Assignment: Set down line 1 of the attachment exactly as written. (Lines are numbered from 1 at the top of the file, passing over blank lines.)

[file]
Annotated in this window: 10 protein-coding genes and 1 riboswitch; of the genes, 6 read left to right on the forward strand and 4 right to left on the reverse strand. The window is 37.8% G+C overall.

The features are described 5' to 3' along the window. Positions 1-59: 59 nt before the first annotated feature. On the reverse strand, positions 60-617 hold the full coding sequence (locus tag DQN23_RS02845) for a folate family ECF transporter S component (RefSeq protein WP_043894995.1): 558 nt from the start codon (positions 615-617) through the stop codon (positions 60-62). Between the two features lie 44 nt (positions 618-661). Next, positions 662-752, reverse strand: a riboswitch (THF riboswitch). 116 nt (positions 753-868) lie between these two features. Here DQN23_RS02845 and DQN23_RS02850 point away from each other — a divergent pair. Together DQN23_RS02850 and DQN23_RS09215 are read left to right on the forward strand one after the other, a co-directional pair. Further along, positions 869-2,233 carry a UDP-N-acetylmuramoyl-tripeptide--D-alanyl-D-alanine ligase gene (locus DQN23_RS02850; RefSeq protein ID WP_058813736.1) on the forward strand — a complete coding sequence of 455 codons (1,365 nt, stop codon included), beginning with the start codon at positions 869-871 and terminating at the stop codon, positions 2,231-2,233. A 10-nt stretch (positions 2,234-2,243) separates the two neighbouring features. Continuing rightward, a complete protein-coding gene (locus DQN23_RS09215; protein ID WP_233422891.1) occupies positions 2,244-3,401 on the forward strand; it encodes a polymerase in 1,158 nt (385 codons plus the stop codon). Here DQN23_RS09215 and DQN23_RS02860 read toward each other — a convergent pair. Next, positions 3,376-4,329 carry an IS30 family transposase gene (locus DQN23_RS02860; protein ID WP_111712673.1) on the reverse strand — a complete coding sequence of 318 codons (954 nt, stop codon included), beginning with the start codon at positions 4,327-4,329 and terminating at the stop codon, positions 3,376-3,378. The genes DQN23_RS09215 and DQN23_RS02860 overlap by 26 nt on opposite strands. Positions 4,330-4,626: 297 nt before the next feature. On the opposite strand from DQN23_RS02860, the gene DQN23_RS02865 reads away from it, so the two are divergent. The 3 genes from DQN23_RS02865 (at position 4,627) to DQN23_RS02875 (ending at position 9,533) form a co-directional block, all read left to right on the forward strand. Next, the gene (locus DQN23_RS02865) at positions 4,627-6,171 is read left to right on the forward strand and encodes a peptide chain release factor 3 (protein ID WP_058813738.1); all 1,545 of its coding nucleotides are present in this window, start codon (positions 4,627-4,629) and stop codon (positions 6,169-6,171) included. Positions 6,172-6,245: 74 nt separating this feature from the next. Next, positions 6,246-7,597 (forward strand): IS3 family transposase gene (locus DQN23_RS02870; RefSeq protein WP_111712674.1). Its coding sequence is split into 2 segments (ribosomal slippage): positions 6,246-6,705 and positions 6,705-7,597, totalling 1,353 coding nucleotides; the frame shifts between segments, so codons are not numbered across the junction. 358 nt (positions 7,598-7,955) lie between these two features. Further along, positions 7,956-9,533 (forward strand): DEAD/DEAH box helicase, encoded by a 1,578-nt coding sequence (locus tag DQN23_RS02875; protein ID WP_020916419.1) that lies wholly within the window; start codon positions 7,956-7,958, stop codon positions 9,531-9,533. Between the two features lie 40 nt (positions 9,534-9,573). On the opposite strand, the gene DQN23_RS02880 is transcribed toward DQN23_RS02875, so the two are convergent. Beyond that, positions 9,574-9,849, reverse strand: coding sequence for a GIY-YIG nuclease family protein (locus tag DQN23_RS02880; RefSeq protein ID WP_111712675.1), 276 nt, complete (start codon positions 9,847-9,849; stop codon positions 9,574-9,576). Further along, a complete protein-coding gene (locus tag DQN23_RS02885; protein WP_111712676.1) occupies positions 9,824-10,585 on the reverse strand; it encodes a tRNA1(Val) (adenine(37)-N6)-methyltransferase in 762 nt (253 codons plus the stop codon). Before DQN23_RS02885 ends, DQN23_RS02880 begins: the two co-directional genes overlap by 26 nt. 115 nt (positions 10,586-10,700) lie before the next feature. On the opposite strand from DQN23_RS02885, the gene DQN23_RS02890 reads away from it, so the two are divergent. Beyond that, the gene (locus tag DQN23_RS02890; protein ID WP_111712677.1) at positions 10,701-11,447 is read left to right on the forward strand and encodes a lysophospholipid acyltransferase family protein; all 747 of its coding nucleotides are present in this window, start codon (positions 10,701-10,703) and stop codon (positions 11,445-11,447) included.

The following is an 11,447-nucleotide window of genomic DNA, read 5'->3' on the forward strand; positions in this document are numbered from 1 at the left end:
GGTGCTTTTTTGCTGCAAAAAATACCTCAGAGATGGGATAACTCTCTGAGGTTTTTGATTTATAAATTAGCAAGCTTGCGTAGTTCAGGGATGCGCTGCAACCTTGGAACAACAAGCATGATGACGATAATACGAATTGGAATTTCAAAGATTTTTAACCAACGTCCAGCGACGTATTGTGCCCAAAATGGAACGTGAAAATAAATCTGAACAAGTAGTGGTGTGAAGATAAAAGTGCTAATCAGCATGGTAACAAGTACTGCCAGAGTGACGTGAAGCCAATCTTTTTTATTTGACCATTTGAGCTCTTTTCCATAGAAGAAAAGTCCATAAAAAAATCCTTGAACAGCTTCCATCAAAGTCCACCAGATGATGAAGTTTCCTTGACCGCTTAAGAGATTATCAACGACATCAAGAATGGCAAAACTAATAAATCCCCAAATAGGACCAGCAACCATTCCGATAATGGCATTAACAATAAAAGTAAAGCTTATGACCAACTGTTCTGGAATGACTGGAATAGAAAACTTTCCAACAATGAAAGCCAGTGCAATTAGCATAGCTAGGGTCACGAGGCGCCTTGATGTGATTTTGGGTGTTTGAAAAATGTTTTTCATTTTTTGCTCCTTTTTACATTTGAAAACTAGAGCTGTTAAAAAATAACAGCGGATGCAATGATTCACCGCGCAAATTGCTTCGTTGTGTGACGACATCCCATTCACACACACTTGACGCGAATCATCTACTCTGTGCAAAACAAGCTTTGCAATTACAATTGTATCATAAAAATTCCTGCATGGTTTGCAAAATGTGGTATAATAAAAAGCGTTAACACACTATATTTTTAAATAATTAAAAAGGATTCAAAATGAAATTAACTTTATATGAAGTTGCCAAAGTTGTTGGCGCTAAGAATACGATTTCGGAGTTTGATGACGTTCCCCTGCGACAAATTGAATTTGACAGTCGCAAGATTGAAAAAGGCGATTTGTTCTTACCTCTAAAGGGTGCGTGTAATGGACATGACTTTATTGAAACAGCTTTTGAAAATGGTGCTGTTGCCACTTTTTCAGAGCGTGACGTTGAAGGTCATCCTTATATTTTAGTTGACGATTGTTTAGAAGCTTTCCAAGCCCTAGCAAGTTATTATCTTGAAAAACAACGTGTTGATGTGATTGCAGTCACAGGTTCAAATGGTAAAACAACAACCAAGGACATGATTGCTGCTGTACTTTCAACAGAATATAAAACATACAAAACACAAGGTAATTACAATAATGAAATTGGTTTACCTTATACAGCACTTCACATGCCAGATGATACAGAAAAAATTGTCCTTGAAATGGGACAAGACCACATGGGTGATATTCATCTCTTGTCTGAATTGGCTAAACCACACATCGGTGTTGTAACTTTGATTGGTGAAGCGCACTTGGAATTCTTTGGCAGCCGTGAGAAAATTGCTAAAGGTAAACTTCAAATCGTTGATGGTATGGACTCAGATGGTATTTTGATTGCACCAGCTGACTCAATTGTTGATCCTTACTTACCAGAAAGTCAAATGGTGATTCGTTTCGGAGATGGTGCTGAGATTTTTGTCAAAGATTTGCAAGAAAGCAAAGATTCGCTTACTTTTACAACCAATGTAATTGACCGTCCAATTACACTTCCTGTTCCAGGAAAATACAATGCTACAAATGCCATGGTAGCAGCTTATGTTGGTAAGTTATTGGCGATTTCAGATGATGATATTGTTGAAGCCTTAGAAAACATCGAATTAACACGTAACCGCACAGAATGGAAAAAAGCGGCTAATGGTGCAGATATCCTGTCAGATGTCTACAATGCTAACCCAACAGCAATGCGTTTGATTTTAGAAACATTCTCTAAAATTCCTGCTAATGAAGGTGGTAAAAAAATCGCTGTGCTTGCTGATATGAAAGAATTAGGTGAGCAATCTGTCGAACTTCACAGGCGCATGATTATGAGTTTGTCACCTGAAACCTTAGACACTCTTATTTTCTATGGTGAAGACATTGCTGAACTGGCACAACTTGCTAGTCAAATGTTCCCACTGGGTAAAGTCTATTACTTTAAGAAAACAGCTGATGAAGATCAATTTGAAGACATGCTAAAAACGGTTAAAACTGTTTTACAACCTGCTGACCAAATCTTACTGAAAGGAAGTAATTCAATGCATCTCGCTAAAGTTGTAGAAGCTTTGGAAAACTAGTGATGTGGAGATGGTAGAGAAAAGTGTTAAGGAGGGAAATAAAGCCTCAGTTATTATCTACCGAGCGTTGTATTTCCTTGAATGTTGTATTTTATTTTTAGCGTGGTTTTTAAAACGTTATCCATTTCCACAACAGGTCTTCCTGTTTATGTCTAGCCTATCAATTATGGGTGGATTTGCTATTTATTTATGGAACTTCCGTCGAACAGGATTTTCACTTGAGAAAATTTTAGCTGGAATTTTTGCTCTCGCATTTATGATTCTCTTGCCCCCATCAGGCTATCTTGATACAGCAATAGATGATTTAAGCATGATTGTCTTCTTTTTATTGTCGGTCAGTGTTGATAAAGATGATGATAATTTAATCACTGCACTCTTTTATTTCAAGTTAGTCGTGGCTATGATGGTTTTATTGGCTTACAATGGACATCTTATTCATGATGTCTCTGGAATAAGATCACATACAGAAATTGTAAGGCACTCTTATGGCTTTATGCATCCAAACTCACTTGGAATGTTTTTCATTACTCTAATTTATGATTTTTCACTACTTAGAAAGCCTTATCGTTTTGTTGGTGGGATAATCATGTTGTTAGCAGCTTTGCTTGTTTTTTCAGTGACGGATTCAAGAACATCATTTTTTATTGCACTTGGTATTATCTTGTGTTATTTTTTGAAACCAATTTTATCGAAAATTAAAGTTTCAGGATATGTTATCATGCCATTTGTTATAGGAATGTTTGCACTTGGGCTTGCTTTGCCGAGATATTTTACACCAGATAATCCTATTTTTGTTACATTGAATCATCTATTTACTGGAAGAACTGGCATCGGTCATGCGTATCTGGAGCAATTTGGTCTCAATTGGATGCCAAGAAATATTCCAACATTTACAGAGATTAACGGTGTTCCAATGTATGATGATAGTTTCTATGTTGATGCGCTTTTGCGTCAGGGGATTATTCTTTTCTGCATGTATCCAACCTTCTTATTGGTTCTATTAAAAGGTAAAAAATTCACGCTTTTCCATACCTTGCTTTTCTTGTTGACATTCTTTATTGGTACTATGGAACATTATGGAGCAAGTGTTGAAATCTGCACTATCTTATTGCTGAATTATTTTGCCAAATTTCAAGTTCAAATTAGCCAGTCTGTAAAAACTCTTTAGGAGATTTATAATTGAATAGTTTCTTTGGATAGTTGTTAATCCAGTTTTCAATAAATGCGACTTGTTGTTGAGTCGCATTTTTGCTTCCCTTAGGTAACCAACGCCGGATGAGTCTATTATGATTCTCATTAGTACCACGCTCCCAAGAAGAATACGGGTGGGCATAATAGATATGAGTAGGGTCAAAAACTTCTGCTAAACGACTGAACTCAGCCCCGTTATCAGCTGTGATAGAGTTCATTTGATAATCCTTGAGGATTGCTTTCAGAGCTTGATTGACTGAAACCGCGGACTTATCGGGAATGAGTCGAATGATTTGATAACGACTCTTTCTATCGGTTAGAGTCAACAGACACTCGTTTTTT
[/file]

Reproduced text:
Annotated in this window: 10 protein-coding genes and 1 riboswitch; of the genes, 6 read left to right on the forward strand and 4 right to left on the reverse strand. The window is 37.8% G+C overall.